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Experts call for innovations to aid Africa’s healthcare

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  • Experts discussed ways to prioritise local technologies for transforming health

  • They proposed a mechanism to finance R&D and capacity building for health

  • They also called for marketing of local innovations developed by researchers

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[ADDIS ABABA] Local technologies and innovations can transform healthcare delivery in Africa, health experts and biomedical researchers have told a conference.

The 50 health experts at the conference, while highlighting existing setbacks, reached consensus to prioritise locally generated high-impact technologies to transform Africa’s healthcare delivery.

The experts discussed challenges and the potential for using technologies for controlling diseases, including Ebola during the three-day conference held in Ethiopia last month (20-22 January). The conference, organised by Ethiopia-headquartered  African Network for Drugs and Diagnostics Innovation (ANDI), UNICEF and other partners, identified challenges that impede local innovations from evolving to transform Africa’s healthcare system.

“There is a need for somebody to play the role of a broker between researchers and official entities to ensure that the research agenda of government is somehow taken on board by researchers ...”

Tshinko B. Illunga, African Network for Drugs and Diagnostics Innovation

Joseph Bonney, a researcher at Noguchi Memorial Institute for Medical Research in Ghana and Misaki Wayengera, a scientist at Uganda’s Makerere University said attempts by African scientists to develop experimental drugs, vaccines and diagnostic devices for Ebola and other diseases have been hampered by shortage of funding, laboratory facilities and capacity-related issues.

ANDI board vice-chairman Tshinko B. Illunga, a public health specialist, told SciDev.Net that despite promising research and innovations made by African researchers, creating a sustainable platform for health innovations to address Africa’s health needs, including the control of Ebola virus, leaves much to be desired.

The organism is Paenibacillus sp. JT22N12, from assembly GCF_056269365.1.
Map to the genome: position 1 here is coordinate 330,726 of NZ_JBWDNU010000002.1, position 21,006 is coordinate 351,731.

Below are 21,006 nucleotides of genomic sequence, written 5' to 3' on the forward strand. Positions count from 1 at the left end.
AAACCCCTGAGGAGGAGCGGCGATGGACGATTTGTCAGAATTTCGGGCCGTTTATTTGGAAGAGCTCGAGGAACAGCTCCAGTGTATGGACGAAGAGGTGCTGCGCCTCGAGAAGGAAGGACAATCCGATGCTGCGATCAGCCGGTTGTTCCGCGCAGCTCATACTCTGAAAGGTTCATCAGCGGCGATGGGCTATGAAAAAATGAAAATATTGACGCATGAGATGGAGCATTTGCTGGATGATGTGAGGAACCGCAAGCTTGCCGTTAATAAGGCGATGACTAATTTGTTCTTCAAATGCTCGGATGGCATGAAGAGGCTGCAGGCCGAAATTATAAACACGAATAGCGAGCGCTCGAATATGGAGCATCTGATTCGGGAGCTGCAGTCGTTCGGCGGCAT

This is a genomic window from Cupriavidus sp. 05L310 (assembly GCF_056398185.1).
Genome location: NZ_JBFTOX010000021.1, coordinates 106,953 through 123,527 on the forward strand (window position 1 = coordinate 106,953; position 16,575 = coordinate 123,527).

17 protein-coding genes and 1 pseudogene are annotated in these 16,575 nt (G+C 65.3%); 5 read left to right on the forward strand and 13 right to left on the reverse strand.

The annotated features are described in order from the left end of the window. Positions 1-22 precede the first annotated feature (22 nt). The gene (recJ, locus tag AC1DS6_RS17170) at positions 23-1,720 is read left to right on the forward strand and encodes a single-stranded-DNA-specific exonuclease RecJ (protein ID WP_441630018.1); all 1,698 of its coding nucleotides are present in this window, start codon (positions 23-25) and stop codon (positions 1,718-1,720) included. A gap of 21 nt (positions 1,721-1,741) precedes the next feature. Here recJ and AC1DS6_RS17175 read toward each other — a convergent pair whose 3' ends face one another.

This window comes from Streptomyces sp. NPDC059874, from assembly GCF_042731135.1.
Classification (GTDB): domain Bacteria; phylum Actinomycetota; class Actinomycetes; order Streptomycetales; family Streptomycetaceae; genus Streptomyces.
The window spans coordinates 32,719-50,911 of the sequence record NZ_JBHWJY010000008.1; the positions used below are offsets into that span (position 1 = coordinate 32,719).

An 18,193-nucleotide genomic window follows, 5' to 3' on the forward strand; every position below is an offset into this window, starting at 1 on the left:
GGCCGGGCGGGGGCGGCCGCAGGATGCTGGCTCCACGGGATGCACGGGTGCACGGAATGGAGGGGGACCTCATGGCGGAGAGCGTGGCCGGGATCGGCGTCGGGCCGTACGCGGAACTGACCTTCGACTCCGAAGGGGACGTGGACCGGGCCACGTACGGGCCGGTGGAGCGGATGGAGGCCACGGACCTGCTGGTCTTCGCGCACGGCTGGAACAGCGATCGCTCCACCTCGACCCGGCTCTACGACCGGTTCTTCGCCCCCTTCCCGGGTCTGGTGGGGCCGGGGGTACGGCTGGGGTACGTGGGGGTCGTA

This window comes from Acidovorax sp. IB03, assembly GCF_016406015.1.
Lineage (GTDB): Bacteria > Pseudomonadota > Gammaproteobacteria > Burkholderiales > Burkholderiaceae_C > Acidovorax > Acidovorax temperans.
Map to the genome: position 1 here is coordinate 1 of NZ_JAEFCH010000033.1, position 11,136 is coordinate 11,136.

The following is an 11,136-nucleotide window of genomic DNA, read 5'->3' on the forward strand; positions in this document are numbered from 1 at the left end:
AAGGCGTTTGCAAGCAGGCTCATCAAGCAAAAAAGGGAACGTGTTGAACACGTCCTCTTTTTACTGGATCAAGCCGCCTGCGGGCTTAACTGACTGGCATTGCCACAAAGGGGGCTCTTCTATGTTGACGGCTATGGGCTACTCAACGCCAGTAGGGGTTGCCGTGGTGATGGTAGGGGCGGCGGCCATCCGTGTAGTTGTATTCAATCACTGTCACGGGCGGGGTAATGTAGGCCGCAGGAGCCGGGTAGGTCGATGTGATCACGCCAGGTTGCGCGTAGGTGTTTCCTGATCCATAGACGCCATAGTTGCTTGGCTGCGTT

The meeting sought to develop a strategy to better leverage existing expertise and institutional capacity on the continent, and galvanise partnerships for research and technology development required for enhanced surveillance, diagnosis and management of Ebola and future emergent diseases.

Participants said the existing divide between research and market was a major challenge inhibiting local innovation from bearing products that give solutions to Africa’s health problems.

“Researchers come up with technological solutions …. But it is not the researchers that market the technology in the form of product,” Illunga said, adding that such a role should be taken up by governments, the private sector or public-private partnerships.

“There is a need for somebody to play the role of a broker between researchers and official entities to ensure that the research agenda of government is somehow taken on board by researchers whether they are coming from universities or independent research institutions,” Illunga added.

Lack of funding was also cited as another major impediment to research and innovation in Africa. The health experts proposed to establish a sustainable financing mechanism in Africa to support local technology development, capacity building and Ebola research and development.

Christian Happi, a professor of molecular biology and genomics at Redeemer's University in Nigeria, said the conference provided a unique platform for African scientists to set the agenda for future research innovation for diagnostics and drug discovery on the continent.

ANDI executive director Solomon Nwaka said diagnostics and disease-surveillance technologies for emergent diseases, including Ebola that were discussed during the conference demonstrated the health innovation potential existing within the African continent.
 
This article has been produced by SciDev.Net's Sub-Saharan Africa desk.

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